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Protein Production of the Future

– A Q&A with Anthony Person, Ph.D.

Anthony Person is a protein expert whose roots were laid in academia and continued to grow in the biopharmaceutical industry. After obtaining his PhD from the University of Arizona in cell biology, he continued to pursue post-doctoral studies at the University of Minnesota in various fields; from discovering the molecular mechanisms of heart valve and kidney development to exploring the genetic cause of Robinow syndrome – a rare type of dwarfism.

An impressive career in industry followed; first in a role at R&D Systems – now a Bio-Techne brand - and subsequently at CellScript, in Madison, Wisconsin, where he focused on developing mRNA-based cellular transformation technologies. Upon returning to Bio-Techne as part of the bioassay unit in 2013, Anthony committed himself to the production and development of GMP proteins.

Now, as the Senior Director of the Protein Business Unit, Anthony has harnessed his skills to drive forward the growing protein division at Bio-Techne. In a recent interview, Anthony gives us his perspective on all things proteins – from his day-to-day and the proteins that support cell and gene therapy, to a brand-new, world-class protein manufacturing facility.

Bio-Techne is a leading manufacturer of proteins for research and clinical manufacturing, led by Protein Business Unit leader Anthony Person.


Hi Anthony! Could you tell us a bit about your role at Bio-Techne and how it has evolved this year?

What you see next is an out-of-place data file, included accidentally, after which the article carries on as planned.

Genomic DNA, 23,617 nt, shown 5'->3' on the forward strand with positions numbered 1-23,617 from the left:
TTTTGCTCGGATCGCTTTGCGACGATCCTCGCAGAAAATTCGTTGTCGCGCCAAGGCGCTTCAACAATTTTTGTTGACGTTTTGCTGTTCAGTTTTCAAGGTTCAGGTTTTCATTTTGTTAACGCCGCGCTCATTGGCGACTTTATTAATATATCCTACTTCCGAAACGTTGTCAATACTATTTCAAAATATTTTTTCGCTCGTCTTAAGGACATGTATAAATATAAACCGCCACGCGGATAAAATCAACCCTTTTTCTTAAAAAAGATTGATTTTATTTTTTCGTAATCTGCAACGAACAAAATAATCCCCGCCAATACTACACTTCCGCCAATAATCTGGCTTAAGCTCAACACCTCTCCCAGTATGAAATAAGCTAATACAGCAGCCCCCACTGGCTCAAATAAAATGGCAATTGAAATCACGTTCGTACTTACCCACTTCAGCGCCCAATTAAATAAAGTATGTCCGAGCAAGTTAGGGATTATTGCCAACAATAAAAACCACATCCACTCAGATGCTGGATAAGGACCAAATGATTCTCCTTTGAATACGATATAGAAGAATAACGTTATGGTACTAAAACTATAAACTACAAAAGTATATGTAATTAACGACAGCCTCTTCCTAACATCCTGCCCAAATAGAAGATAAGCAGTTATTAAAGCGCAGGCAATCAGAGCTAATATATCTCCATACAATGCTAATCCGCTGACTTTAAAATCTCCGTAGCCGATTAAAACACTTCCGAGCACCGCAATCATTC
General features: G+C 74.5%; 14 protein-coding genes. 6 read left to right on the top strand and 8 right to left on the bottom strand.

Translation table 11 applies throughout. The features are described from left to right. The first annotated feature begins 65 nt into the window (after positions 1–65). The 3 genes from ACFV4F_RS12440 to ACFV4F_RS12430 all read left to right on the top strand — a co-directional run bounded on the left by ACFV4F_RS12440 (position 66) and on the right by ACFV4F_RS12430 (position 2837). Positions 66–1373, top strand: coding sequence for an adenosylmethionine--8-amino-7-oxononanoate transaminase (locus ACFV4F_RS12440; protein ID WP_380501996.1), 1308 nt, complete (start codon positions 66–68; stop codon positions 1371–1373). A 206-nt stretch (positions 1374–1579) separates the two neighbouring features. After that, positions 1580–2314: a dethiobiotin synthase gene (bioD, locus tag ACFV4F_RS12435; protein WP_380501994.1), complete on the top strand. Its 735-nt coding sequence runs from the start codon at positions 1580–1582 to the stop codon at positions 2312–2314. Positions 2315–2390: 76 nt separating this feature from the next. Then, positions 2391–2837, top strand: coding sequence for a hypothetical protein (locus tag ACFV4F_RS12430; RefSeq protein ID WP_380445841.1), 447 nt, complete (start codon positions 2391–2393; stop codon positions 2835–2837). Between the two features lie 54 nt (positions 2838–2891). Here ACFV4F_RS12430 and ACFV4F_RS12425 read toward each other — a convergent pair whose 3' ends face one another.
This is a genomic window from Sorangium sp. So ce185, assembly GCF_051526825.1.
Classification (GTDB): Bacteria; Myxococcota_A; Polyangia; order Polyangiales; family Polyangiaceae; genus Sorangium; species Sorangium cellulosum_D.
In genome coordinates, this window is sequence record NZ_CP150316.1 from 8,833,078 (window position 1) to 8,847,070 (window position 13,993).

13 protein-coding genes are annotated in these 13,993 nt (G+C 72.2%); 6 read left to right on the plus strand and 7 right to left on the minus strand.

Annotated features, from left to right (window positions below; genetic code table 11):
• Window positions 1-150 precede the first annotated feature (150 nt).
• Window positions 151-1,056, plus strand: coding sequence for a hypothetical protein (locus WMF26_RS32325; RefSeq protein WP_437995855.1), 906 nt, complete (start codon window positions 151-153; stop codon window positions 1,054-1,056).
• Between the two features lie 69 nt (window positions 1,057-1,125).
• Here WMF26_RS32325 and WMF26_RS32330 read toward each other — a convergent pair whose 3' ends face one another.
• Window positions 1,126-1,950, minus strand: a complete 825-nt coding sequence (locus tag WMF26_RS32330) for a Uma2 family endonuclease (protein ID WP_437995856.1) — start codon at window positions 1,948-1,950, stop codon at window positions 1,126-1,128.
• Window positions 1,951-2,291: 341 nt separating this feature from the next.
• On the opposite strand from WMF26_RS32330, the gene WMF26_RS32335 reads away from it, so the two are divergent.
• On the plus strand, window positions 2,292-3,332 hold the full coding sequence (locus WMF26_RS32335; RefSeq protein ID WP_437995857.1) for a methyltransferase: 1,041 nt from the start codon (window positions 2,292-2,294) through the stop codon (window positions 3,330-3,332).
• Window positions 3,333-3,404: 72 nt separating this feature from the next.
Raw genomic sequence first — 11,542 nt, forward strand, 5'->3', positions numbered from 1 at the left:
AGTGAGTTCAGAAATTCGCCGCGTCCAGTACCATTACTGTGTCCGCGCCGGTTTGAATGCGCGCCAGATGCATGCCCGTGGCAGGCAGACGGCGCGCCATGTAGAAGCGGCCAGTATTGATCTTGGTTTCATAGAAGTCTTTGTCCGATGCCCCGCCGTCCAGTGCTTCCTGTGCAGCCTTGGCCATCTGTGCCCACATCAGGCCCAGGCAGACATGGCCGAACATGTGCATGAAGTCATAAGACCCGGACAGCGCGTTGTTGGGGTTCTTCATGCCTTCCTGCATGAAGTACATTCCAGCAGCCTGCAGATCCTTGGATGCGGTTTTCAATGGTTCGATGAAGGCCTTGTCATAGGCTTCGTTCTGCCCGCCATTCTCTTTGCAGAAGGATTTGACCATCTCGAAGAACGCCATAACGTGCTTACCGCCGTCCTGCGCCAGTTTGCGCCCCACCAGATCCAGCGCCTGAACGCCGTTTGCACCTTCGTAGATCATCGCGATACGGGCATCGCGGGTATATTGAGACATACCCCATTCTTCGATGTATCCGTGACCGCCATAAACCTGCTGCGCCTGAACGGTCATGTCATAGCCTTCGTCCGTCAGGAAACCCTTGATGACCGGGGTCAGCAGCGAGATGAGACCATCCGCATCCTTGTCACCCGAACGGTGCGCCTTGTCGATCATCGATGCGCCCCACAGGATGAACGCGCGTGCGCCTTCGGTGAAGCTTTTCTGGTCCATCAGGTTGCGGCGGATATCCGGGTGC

I've been the Senior Director of the Bio-Techne protein business unit since 2018. I’m based in Minneapolis, where it all started as R&D Systems. R&D Systems started making recombinant proteins all the way back in the 1980s. We were one of the early pioneers in the field of making recombinant, as well as naturally-derived proteins.

My day-to-day involves managing new product development - I’m heavily involved in coming up with ideas for new protein products that customers really need, developing new products from a technical perspective and ultimately, bringing these products to market. I spend a lot of time meeting with clients to discuss their needs and to collaborate to develop new, custom proteins.

It’s been a really busy and exciting year for me and for Bio-Techne. In the last year, we've released over 200 different coronavirus-related protein products that enable pharmaceutical companies to make blocking antibodies against the spike protein, and for small-molecule therapeutics targeting the SARS-CoV-2 proteases.

On top of this, we've put significant effort into redeveloping our GMP portfolio for higher yields and scalability, which is a real focus for me because it’s such a rapidly growing space. Particularly, we’ve seen a massive growth in the cell and gene therapy market.


How has the growth in the cell and gene therapy market affected the demand for specialized proteins?


The advent of cellular therapies, which really didn't exist until the early 2000s, has created a whole new need and a new market for proteins. For example, CAR-T and CAR-NK therapies represent genetically modified T/NK-cells that can be used to, for example, fight B cell lymphomas. These therapies rely on proteins, such as our cytokines, for expansion in culture.

Bio-Techne proteins are used in a variety of other cell and gene therapy applications such as keeping induced pluripotent stem cells in their stem cell state, or to differentiate them into different cell lineages for transplantation. The cell and gene therapy field has greatly expanded since the mid-2000s and consequently, has driven increasing demand for GMP proteins as therapies come closer to scale up and commercialization.

As cell and gene therapy transitions through the discovery phase to clinical trials, manufacturing and commercialization, how do customers’ protein needs change?